Rabid moose found 'stumbling, drooling profusely' is 1st case ever recorded in Alaska

Alaskan moose (Alces alces gigas) are the largest members of the deer family and can weigh up to 1,600 pounds.  (Image credit: Arterra/Universal Images Group via Getty Images)

Scientists have confirmed the first ever case of rabies in an Alaska moose after a diseased animal stumbled into a small community and charged at residents while "drooling profusely."

The moose was euthanized shortly after it wandered into Teller, western Alaska, on June 2.

"The moose was unbalanced, stumbling, drooling profusely, and had bare patches of skin," Doug Vincent-Lang, the commissioner of Alaska's Department of Fish and Game (ADF&G), wrote in a statement. The animal was also "acting aggressively towards people."

A necropsy later detected rabies virus in the moose's brain. Scientists at the Centers for Disease Control and Prevention (CDC) confirmed the finding on June 6. 

Rabies is a virus that spreads through saliva and can occur in all warm-blooded mammals.  Rabid animals often become aggressive and salivate excessively, or foam at the mouth. They may appear to be shaking or having seizures and display bite marks. Animals infected with the virus also behave abnormally, sometimes chewing on rocks and other non-food items.

ADF&G said the virus detected in the moose was the same variant of rabies circulating in Arctic foxes (Vulpes lagopus) and red foxes (V. vulpes) this past winter, "suggesting that the moose contracted the virus from a fox," the statement said.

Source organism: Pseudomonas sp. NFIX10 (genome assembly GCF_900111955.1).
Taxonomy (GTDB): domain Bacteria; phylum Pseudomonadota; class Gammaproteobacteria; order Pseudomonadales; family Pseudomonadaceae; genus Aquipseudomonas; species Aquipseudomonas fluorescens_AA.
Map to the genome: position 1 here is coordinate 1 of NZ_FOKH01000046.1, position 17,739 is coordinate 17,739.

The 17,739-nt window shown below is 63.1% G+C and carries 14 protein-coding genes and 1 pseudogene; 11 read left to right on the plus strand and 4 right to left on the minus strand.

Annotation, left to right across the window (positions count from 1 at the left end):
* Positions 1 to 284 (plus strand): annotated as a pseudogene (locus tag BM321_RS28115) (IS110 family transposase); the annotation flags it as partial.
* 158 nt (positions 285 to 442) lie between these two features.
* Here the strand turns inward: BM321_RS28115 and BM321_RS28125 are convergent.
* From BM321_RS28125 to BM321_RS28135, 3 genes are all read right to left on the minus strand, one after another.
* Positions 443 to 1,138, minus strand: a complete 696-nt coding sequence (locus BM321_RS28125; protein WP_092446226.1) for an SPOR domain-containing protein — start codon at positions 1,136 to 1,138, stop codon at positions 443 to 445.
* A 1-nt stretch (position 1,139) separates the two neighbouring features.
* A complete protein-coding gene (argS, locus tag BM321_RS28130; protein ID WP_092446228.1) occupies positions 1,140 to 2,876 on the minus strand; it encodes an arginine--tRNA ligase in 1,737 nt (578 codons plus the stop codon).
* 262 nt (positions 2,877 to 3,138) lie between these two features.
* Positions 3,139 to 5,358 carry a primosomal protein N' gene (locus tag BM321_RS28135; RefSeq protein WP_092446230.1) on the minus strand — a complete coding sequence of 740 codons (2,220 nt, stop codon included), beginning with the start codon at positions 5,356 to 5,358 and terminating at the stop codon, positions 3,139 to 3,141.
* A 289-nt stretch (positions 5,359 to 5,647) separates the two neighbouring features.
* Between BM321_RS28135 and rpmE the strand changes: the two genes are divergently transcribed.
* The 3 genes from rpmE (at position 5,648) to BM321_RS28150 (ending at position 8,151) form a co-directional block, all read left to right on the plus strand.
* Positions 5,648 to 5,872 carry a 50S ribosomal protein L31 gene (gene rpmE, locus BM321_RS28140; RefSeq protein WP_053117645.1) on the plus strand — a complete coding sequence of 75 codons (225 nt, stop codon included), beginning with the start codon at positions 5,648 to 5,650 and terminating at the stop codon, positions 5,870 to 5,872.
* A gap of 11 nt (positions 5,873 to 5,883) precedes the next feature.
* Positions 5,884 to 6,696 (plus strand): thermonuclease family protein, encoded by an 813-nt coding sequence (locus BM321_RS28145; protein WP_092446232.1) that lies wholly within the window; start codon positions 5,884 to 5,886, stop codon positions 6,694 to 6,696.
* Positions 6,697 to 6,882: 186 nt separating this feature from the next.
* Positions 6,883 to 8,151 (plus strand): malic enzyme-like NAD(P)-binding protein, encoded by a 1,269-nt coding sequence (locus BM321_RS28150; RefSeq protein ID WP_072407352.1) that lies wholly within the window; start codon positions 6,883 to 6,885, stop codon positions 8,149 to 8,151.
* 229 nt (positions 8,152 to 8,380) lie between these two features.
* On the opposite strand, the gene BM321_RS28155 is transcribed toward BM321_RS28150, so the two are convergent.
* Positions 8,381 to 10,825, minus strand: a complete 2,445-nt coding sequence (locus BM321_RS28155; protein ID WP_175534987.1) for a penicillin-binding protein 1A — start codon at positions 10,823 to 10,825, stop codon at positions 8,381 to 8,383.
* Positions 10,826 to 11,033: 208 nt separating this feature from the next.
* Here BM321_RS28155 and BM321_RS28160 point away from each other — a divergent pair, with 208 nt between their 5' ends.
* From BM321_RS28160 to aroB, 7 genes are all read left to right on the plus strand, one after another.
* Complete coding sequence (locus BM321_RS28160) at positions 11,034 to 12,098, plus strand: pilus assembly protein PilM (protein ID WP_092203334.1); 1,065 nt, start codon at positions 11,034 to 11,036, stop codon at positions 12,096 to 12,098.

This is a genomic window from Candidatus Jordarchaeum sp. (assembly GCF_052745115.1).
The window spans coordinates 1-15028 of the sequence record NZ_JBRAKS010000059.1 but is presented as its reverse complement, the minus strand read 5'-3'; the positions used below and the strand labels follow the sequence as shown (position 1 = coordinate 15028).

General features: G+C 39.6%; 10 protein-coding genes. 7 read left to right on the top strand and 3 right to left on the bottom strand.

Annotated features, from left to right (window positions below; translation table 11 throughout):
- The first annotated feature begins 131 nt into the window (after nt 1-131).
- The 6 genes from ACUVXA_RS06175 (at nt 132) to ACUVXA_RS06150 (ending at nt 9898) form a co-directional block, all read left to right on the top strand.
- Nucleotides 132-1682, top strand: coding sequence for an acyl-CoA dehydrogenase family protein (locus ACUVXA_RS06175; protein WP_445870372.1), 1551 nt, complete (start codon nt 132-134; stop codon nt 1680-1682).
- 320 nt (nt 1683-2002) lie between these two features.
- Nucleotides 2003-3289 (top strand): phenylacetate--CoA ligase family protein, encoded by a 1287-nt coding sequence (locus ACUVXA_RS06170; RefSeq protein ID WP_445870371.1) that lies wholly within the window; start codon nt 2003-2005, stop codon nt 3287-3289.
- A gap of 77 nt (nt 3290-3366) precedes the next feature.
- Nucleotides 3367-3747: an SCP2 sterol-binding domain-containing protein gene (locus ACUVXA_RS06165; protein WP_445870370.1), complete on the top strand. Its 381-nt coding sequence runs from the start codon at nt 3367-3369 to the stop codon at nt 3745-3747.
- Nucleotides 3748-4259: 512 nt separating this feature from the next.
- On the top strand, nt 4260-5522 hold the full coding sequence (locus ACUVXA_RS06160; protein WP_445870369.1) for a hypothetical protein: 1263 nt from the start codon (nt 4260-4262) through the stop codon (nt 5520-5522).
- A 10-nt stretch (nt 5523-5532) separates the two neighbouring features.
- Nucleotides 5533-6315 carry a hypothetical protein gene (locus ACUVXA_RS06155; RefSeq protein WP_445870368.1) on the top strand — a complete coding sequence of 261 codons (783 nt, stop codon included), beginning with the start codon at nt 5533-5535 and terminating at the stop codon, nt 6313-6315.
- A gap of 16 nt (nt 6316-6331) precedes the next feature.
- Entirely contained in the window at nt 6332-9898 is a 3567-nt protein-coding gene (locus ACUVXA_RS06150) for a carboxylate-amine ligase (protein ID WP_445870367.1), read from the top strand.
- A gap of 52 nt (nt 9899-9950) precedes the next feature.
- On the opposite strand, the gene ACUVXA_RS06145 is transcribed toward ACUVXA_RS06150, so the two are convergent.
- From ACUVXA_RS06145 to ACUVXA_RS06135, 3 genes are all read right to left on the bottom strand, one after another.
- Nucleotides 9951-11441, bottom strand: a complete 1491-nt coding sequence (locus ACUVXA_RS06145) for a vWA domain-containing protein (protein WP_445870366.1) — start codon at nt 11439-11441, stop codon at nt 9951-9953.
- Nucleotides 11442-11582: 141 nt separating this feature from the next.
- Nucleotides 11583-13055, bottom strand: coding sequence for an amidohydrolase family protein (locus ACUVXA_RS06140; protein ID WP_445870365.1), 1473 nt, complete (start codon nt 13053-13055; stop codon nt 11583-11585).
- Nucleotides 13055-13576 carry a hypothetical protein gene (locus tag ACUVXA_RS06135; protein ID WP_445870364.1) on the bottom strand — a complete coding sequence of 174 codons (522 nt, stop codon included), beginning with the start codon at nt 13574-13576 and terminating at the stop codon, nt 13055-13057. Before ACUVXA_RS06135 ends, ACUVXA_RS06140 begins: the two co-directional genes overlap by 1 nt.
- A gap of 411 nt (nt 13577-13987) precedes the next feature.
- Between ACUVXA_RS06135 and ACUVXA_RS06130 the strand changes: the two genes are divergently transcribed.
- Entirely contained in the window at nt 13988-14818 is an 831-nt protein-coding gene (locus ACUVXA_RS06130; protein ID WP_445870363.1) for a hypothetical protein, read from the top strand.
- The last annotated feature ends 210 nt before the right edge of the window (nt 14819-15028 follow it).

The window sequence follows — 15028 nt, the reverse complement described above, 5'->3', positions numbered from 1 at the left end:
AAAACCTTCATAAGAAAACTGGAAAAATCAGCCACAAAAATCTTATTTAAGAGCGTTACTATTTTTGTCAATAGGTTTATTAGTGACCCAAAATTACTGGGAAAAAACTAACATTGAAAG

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Rabies is enzootic in Arctic and red fox populations along the northern and western coasts of Alaska, meaning the disease is always present — but at very low levels. Every now and again, a flare-up of infections leads to outbreaks in foxes that can spill over to dogs, wolves, caribou and polar bears.

However, this is the first rabid moose ever documented in Alaska. Previous cases of this disease in moose have been recorded in South Dakota, Minnesota, Canada and Russia, but rabies diagnosis in these animals is rare because they are solitary, according to the statement.

Moose (Alces alces) are the largest members of the deer family. The Alaska-Yukon subspecies (A. alces gigas), of which there are between 175,000 and 200,000 individuals in Alaska, is the bulkiest of these antlered creatures and can weigh up to 1,600 pounds (730 kilograms).

Scientists don't think this individual case is indicative of an outbreak or that it will lead to one in Alaska. "Due to the largely solitary nature of moose, it is very unlikely that any rabies outbreak will occur in the moose population," the statement said.

However, until now, only moose displaying signs of disease were screened for rabies in Alaska. Buthis unprecedented case recorded has prompted new plans to increase surveillance and testing in wild mammals found dead or killed in regions where fox rabies occurs, according to the statement.

Sascha Pare
Trainee staff writer

Sascha is a U.K.-based trainee staff writer at Live Science. She holds a bachelor’s degree in biology from the University of Southampton in England and a master’s degree in science communication from Imperial College London. Her work has appeared in The Guardian and the health website Zoe. Besides writing, she enjoys playing tennis, bread-making and browsing second-hand shops for hidden gems.